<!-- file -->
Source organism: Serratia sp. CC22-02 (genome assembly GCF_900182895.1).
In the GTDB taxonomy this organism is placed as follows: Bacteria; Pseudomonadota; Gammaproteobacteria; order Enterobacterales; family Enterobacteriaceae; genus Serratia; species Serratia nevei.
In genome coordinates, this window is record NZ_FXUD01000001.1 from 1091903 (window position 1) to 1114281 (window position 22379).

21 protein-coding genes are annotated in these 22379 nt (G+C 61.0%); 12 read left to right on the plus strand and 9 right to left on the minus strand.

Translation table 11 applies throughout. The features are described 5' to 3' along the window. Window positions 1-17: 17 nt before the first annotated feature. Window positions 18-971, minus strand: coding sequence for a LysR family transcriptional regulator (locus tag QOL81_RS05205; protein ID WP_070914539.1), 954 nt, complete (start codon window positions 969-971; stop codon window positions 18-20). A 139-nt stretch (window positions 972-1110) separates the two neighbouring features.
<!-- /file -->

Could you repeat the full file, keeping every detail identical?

Source organism: Serratia sp. CC22-02 (genome assembly GCF_900182895.1).
In the GTDB taxonomy this organism is placed as follows: Bacteria; Pseudomonadota; Gammaproteobacteria; order Enterobacterales; family Enterobacteriaceae; genus Serratia; species Serratia nevei.
In genome coordinates, this window is record NZ_FXUD01000001.1 from 1091903 (window position 1) to 1114281 (window position 22379).

21 protein-coding genes are annotated in these 22379 nt (G+C 61.0%); 12 read left to right on the plus strand and 9 right to left on the minus strand.

Translation table 11 applies throughout. The features are described 5' to 3' along the window. Window positions 1-17: 17 nt before the first annotated feature. Window positions 18-971, minus strand: coding sequence for a LysR family transcriptional regulator (locus tag QOL81_RS05205; protein ID WP_070914539.1), 954 nt, complete (start codon window positions 969-971; stop codon window positions 18-20). A 139-nt stretch (window positions 972-1110) separates the two neighbouring features.